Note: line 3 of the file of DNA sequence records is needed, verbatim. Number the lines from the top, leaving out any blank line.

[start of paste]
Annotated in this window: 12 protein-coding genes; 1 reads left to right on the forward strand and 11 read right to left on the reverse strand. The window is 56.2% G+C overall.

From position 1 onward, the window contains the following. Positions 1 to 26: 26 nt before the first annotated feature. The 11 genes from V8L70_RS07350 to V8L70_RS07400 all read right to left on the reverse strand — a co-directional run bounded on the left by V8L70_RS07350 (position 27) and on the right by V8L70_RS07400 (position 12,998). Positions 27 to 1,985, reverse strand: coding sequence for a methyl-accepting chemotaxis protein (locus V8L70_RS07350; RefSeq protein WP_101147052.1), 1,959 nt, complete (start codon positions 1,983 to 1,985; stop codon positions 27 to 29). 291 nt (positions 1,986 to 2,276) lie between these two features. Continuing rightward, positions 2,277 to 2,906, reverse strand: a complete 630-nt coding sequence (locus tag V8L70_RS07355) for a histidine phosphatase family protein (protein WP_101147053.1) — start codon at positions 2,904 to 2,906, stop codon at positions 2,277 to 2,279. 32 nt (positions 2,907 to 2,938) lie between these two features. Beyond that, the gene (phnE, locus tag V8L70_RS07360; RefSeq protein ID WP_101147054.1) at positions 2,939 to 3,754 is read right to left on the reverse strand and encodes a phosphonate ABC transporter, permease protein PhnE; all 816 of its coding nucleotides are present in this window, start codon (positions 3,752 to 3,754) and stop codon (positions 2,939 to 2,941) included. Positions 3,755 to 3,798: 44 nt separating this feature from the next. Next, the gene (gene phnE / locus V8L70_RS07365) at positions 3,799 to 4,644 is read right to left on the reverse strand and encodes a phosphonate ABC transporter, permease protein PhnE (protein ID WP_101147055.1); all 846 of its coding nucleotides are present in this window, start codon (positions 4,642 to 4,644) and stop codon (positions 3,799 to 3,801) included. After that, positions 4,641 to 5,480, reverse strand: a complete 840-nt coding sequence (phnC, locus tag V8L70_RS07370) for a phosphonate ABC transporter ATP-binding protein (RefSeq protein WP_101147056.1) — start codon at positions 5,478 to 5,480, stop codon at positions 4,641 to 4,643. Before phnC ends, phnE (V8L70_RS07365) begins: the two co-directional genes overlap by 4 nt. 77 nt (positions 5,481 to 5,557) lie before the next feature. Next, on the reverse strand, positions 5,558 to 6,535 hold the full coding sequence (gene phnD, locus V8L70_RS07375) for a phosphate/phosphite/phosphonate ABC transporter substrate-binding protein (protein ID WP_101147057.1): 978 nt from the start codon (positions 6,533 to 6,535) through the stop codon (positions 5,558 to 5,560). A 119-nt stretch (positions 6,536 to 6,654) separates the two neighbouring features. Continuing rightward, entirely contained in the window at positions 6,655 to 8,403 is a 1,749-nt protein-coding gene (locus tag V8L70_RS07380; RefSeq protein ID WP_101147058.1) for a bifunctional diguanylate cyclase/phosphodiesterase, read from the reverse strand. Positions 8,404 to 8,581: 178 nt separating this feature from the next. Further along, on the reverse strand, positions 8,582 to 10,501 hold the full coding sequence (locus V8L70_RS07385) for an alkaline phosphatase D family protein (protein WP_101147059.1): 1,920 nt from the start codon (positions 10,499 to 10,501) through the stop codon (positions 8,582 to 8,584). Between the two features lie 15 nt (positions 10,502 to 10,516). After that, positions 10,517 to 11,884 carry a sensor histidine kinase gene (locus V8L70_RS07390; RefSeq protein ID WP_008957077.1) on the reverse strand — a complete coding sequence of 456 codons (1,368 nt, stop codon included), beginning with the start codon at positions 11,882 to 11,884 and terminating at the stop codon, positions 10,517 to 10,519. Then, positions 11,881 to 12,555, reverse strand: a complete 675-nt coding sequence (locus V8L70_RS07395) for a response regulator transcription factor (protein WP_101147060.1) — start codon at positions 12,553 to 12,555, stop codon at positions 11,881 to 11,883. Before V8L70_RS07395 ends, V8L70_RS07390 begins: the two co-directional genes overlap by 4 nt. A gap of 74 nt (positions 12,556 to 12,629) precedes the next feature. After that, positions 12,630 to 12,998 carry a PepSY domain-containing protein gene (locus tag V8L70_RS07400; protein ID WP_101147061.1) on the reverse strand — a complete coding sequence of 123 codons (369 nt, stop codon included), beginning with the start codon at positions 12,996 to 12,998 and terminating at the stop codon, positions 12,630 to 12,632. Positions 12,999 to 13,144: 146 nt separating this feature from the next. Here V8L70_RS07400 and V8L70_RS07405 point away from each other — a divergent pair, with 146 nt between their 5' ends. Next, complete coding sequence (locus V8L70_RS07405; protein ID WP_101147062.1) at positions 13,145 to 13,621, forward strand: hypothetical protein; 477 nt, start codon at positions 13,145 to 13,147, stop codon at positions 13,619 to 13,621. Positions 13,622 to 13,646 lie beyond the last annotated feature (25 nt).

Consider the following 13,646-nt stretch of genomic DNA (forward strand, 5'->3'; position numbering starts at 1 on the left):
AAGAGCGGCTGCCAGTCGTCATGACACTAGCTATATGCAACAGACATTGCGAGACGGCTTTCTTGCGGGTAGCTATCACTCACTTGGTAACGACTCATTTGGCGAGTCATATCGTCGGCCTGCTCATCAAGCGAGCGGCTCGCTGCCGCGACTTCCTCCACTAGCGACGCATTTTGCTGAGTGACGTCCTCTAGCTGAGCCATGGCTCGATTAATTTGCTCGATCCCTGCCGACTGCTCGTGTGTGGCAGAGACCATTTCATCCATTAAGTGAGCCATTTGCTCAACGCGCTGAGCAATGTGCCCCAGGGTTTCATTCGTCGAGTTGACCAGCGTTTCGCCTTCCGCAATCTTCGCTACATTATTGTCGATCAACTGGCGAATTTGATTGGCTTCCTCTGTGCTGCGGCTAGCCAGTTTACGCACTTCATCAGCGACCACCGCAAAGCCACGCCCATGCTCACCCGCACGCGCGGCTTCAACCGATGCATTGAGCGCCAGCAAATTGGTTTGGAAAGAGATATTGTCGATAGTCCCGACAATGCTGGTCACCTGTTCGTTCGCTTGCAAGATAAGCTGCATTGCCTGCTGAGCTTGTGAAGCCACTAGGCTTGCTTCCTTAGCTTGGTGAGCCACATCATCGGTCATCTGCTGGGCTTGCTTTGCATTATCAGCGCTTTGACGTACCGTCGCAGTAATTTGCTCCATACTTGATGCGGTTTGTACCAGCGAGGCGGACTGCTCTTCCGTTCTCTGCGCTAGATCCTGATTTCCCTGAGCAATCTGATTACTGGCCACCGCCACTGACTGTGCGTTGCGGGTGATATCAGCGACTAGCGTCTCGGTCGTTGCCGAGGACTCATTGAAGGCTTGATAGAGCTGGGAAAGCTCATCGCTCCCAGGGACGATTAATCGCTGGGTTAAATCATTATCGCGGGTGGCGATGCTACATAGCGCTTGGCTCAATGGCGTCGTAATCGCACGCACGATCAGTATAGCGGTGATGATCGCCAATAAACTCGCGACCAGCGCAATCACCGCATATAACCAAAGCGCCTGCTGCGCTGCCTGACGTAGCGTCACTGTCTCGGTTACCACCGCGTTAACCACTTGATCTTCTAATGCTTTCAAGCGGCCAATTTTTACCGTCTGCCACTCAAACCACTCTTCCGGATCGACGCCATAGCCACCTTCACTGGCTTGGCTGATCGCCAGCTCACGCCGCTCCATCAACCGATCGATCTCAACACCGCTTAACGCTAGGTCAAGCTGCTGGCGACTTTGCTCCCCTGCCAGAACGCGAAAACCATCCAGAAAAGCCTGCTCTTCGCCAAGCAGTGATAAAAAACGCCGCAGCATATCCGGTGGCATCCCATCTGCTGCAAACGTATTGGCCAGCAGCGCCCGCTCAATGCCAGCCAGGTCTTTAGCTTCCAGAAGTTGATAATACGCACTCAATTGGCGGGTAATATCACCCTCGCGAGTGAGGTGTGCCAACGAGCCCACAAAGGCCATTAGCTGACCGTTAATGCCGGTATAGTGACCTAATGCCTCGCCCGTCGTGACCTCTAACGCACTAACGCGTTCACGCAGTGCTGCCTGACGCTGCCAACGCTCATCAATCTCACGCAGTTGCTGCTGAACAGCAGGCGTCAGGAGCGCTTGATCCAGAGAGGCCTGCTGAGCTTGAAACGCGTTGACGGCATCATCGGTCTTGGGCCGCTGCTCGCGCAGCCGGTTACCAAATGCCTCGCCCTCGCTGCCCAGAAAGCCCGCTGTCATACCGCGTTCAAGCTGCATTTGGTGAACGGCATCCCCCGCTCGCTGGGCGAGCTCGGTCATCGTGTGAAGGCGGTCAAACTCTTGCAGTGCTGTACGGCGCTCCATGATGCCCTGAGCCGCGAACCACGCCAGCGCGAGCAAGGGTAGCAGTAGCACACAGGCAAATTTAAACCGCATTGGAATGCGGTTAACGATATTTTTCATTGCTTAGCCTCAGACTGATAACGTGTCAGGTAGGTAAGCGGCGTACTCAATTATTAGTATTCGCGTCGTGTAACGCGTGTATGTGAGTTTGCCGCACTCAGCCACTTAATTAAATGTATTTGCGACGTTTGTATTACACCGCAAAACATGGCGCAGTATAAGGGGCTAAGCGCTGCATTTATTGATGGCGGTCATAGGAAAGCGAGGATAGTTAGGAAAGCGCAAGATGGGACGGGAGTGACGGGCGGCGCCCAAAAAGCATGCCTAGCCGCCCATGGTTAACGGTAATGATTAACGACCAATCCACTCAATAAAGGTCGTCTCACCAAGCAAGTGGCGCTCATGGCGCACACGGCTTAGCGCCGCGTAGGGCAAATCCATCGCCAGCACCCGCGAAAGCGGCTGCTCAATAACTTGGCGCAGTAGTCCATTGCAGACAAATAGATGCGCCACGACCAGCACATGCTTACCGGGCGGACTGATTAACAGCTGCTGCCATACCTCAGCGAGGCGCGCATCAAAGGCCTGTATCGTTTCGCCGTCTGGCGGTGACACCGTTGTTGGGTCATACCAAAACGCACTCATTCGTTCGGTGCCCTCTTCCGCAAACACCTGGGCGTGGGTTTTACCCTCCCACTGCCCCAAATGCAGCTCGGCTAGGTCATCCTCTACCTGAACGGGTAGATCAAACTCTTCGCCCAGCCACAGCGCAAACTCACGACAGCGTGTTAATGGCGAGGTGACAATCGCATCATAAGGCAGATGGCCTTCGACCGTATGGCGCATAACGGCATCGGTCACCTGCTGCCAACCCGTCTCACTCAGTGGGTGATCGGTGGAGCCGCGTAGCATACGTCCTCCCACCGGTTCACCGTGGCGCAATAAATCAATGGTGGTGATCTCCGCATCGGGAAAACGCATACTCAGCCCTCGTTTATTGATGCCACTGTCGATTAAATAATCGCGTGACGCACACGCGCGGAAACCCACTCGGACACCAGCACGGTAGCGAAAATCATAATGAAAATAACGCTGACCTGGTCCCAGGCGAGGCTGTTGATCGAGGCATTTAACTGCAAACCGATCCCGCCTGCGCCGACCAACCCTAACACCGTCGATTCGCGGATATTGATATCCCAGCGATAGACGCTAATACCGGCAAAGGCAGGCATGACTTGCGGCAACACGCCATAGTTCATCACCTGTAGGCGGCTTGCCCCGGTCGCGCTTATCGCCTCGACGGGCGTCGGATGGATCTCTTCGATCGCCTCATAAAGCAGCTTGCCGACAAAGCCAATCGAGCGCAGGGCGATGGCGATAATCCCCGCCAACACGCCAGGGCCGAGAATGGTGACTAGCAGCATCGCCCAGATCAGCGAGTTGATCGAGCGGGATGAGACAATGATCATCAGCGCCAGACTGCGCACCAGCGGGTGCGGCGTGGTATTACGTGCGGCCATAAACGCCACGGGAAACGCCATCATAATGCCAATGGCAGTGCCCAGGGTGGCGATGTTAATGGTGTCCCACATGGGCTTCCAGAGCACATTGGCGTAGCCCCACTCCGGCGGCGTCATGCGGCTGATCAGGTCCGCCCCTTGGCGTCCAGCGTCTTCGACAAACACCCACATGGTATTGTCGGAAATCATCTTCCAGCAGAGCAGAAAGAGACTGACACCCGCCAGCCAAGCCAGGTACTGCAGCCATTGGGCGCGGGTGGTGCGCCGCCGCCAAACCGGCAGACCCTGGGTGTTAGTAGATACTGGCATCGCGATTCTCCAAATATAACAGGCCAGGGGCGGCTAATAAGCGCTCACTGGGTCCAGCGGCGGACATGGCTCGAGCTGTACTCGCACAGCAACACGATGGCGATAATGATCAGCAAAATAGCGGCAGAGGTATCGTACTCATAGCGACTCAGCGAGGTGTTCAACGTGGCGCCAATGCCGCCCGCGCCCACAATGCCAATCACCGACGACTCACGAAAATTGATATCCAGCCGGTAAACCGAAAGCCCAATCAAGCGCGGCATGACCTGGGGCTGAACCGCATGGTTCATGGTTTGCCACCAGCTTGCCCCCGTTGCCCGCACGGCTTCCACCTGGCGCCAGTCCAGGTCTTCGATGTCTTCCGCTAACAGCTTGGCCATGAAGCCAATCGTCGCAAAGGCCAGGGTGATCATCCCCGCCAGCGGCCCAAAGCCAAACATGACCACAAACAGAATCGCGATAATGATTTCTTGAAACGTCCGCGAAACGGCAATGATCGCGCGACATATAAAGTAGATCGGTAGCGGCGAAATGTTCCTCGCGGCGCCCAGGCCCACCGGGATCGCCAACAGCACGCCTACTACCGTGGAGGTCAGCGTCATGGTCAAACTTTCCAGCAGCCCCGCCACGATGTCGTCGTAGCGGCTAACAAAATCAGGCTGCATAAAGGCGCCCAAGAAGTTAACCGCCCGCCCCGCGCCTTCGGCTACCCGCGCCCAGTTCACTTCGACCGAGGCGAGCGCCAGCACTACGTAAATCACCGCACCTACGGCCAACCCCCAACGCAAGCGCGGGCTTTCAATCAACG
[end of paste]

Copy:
Consider the following 13,646-nt stretch of genomic DNA (forward strand, 5'->3'; position numbering starts at 1 on the left):